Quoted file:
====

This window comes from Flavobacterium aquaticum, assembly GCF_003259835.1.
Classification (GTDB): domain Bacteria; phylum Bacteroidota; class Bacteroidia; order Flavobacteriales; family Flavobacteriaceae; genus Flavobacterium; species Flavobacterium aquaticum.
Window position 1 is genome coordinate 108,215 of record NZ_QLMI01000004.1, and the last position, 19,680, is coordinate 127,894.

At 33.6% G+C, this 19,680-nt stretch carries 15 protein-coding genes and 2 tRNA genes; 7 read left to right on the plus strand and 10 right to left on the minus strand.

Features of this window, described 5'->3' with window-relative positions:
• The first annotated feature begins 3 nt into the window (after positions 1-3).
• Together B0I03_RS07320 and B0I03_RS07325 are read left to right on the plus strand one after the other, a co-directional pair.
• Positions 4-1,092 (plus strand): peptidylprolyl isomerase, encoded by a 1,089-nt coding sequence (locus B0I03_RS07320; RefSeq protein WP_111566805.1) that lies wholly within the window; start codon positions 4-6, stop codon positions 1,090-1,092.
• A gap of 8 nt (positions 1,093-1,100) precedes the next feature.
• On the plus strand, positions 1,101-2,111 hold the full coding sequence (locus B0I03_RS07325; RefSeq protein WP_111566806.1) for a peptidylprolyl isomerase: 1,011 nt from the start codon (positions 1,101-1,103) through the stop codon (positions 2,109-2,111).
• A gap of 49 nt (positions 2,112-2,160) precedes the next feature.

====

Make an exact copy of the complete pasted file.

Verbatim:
This window comes from Flavobacterium aquaticum, assembly GCF_003259835.1.
Classification (GTDB): domain Bacteria; phylum Bacteroidota; class Bacteroidia; order Flavobacteriales; family Flavobacteriaceae; genus Flavobacterium; species Flavobacterium aquaticum.
Window position 1 is genome coordinate 108,215 of record NZ_QLMI01000004.1, and the last position, 19,680, is coordinate 127,894.

At 33.6% G+C, this 19,680-nt stretch carries 15 protein-coding genes and 2 tRNA genes; 7 read left to right on the plus strand and 10 right to left on the minus strand.

Features of this window, described 5'->3' with window-relative positions:
• The first annotated feature begins 3 nt into the window (after positions 1-3).
• Together B0I03_RS07320 and B0I03_RS07325 are read left to right on the plus strand one after the other, a co-directional pair.
• Positions 4-1,092 (plus strand): peptidylprolyl isomerase, encoded by a 1,089-nt coding sequence (locus B0I03_RS07320; RefSeq protein WP_111566805.1) that lies wholly within the window; start codon positions 4-6, stop codon positions 1,090-1,092.
• A gap of 8 nt (positions 1,093-1,100) precedes the next feature.
• On the plus strand, positions 1,101-2,111 hold the full coding sequence (locus B0I03_RS07325; RefSeq protein WP_111566806.1) for a peptidylprolyl isomerase: 1,011 nt from the start codon (positions 1,101-1,103) through the stop codon (positions 2,109-2,111).
• A gap of 49 nt (positions 2,112-2,160) precedes the next feature.